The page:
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Arrow
02-02-2010, 08:08 PM
I have four TR-3 wiper motors (2 on cars, 1 parts and one for the car I am restoring. All have two terminals marked 1 and 2). Wiring harness and electrical diagram all have two wires. BUT on the one I am about to install there is a third terminal marked E. Using an ammeter it appears to ground the casing but does not show continuity to either terminal 1 or 2. Power to one either terminal 1 or 2 and ground to the other of those two and the motor runs. What was terminal E for? Only thing I can think of was maybe it is where you'd ground a windshield washer fluid pump. Tom

TR3driver
02-03-2010, 01:06 AM
'E' does indeed stand for 'earth' or ground. What it does is complete the circuit when the motor is parking. For approximately 3/4 of the motor's total motion, you should see continuity between E and terminal 1 (and a fairly low resistance, which would probably show as continuity, to terminal 2).

If it doesn't, then your park switch is not assembled (usually have to remove it to remove the rack, so it's generally not in place when the motor is on the bench) or isn't doing it's job.

TimK
02-03-2010, 09:24 AM
It sounds like you have a DR2 motor which is used in the Austin Healey 3000 and has a self-parking feature as described by Randall. You can use the motor without the self-parking feature, but you may have to experiment with which ground to use, otherwise it may never shut off when you turn the switch off.

TR3driver
02-03-2010, 01:07 PM
Starting at TS12568, the TR3/A/B also used the DR2 with self-parking (unless the rare 2-speed wiper option was fitted). Apparently some had the 'E' screw and some did not, but they all needed to be grounded for proper operation. (Although I have seen them work from being grounded through the wiper linkage, it's probably not a good idea.)

Sorry for the poor quality, this is the best photo I could find at the moment. If you look closely, perhaps you can see the ground screw and the wire to it, near the two main terminals.

TimK
02-04-2010, 01:24 PM
Just to add more info, the DR2 in the Austin Healey has the hot lead powering the motor all the time. The dash switch is wired to ground, so the circuit to ground is interrupted by the turning the switch off. The 2nd ground goes to the self parking mechanism. It overrides the switch when the metallic portion of the self-parking mechanism is in contact with the ground wire. There is a portion of the self-parking mechanism that is non metallic and that is where the motor will stop -- hopefully at the base of the windshield if it is adjusted properly. For this to all work properly, the motor must be insulated from ground -- hence the use of rubber mounts.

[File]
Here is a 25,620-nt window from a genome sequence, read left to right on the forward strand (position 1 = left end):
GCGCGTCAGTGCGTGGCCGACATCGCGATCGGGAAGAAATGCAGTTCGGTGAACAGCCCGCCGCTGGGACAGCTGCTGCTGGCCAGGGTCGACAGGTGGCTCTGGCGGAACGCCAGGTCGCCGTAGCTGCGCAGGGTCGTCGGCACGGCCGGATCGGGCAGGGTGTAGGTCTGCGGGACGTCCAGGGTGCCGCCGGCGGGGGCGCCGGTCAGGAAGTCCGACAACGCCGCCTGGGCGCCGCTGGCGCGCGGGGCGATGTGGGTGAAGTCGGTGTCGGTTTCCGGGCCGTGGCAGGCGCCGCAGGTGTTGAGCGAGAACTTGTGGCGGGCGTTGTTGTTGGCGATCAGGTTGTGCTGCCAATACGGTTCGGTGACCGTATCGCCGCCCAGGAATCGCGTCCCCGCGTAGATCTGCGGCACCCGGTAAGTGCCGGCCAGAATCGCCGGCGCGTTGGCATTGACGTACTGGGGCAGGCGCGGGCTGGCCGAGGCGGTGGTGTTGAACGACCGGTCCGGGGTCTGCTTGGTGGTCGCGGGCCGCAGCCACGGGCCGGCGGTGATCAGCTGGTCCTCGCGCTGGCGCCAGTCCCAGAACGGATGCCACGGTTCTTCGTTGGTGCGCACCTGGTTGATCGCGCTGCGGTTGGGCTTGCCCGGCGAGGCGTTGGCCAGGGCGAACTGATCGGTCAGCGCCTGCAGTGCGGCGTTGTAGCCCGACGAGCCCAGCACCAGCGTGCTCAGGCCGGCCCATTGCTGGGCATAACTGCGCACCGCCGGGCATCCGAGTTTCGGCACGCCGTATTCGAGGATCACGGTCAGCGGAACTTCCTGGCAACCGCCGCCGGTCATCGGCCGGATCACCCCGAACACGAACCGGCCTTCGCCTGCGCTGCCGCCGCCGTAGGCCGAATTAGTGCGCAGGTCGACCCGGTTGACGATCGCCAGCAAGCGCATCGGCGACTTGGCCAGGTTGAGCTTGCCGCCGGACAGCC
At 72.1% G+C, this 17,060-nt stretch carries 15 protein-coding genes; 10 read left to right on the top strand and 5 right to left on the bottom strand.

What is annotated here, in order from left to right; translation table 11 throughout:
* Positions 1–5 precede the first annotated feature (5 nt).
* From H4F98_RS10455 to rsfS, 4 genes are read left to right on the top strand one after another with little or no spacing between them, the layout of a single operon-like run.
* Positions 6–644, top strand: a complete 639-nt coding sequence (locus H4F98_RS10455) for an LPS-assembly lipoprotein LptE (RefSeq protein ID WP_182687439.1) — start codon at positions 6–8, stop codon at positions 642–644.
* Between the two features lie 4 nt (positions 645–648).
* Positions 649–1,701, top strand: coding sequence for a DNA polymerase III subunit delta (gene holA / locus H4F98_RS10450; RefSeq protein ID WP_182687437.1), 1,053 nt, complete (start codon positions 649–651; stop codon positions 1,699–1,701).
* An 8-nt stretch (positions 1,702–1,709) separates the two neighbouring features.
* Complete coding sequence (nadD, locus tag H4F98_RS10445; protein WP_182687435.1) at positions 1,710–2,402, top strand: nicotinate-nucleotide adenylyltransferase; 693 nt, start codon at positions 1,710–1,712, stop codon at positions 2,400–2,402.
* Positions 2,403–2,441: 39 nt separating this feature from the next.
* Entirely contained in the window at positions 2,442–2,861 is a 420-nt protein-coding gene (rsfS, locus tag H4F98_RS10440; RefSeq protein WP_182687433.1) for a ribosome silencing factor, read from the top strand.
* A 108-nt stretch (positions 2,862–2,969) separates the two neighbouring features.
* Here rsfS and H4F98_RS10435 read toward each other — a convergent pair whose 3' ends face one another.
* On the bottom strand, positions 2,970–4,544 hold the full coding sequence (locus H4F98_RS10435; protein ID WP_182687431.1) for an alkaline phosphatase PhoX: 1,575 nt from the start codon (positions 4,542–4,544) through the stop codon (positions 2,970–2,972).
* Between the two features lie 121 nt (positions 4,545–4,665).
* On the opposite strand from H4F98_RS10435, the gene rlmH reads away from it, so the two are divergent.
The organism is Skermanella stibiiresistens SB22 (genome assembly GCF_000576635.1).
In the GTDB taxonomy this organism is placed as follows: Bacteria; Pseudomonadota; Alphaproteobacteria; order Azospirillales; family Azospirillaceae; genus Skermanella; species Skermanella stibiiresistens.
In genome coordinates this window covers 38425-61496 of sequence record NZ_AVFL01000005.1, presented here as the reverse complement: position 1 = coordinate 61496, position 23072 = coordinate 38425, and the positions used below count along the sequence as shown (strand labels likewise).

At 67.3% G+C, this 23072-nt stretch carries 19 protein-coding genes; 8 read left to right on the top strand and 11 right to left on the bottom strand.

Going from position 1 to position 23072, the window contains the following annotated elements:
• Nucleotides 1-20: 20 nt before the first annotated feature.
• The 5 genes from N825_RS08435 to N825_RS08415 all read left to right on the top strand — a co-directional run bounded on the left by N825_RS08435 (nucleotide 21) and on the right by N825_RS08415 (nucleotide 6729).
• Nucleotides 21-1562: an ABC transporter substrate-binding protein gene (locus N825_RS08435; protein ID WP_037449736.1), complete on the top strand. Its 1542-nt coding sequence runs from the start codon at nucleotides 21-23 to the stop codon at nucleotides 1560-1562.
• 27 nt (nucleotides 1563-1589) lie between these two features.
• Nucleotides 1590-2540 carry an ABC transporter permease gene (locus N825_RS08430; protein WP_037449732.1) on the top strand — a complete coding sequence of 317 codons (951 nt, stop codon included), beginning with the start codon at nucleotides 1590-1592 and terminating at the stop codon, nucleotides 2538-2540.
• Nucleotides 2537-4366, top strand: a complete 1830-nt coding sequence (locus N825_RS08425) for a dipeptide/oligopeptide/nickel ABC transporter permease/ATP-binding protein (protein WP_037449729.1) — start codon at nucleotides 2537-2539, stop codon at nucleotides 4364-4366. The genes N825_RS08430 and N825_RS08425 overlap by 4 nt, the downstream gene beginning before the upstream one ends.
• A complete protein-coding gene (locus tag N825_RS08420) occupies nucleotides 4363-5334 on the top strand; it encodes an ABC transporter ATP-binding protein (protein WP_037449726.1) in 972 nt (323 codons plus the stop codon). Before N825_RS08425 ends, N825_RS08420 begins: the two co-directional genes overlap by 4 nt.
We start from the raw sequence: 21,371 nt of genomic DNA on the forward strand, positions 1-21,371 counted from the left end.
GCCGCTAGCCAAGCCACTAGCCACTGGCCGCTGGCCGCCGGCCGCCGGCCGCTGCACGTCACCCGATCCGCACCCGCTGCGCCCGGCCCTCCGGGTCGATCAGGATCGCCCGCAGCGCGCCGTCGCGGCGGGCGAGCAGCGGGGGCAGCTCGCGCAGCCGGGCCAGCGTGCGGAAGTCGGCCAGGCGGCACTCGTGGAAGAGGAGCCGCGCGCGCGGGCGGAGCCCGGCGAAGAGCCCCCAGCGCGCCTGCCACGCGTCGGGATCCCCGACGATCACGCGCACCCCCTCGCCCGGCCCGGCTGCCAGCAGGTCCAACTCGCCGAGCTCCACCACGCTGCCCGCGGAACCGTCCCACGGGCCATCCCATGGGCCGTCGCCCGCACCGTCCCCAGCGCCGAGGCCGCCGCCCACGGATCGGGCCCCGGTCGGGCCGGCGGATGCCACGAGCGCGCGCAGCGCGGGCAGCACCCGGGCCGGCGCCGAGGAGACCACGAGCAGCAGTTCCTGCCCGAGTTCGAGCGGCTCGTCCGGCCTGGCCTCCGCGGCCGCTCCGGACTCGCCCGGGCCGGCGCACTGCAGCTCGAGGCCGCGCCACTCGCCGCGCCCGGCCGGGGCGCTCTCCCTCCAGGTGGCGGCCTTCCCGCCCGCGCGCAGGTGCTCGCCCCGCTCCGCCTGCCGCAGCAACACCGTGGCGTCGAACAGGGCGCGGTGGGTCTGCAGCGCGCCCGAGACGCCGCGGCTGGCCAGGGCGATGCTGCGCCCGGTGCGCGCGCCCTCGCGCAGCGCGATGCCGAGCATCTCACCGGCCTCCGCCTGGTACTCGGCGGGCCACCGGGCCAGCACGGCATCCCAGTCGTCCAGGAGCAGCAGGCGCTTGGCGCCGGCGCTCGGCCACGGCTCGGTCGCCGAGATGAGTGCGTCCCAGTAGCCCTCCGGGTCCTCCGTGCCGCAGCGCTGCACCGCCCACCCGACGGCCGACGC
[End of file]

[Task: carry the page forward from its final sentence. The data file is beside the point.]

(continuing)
TR3driver
02-04-2010, 01:49 PM
For this to all work properly, the motor must be insulated from ground -- hence the use of rubber mounts. That's odd. On the TRs, the motor is grounded (the 'E' screw goes directly into the case), and the park switch completes the circuit between a wire from the #1 terminal (visible as a loop of white wire in the photo above) and the motor case. Otherwise it works as you described, terminal #2 has power whenever the ignition switch is on, and the dash wiper switch grounds terminal #1 to make the motor run. When the wipers are away from the 'park' position, the park switch also grounds terminal #1.

TimK
02-04-2010, 01:55 PM
Is the motor hard mounted to the body or does it have isolating rubber mounts?

DrEntropy
02-04-2010, 02:00 PM
Rubber grommets at the mounting bolts to the bracket. You can see 'em between washers in Randall's pic. At th' base where the gearbox is attached to the mounting bracket.

JohnnyMead
02-04-2010, 02:08 PM
The assembly is mounted through rubber grommets.
"E" is a lug held in place by a long bolt that screws into the case.
John

TexasKnucklehead
02-04-2010, 07:45 PM
The self-park feature is not documented very well. Most of the wiring diagrams I have show power coming from the switch, not going to the motor first so the switch (or self-park switch) can complete the ground path. Perhaps that's how the original (no park) and 2-speed motor was wired.

However, a year ago I thought I'd finished a small portion of my restoration, when Randall noted that my self park function should work. After taking the motor apart another um-teen times, it should work now (once I have a functional car to attach it to). The self-park wire was broken inside the unit, and the wire/insulation was in need of replacing anyway. It's a PITA because that wire is soldered to a lug on the cap (that can rotate for adjustment) and the other end is soldered to the winding/brush assembly (lug #1). The wire length is only about 6", but passes through the housing, subassembly frame and gear cover. The gear cover is an illusion, and one would think it didn't need to be, until you try to assemble it.

When the E terminal is connected to ground, it connects the assembly/case to ground, allowing the self-park switch to function. The rubber mounts are not to eletrically isolate the unit/case from ground (though they do). Maybe for noise isolation ?! Both motor terminals are isolated from the case.

Now that my unit self parks, I can park it and move on to more important things... Thanks for pointing out what was not so obvious.

TR3driver
02-04-2010, 08:22 PM
In case anyone is interested, there is a wiring diagram showing the correct wiring for the self-parking TR3 wiper motor at
https://i258.photobucket.com/albums/hh260/TR3driver/TR3ALHDSCHEMATICMODIFIEDFROMPRAC-1.jpg

(Click on the image to get the full-size view, I can't seem to figure out a direct link.)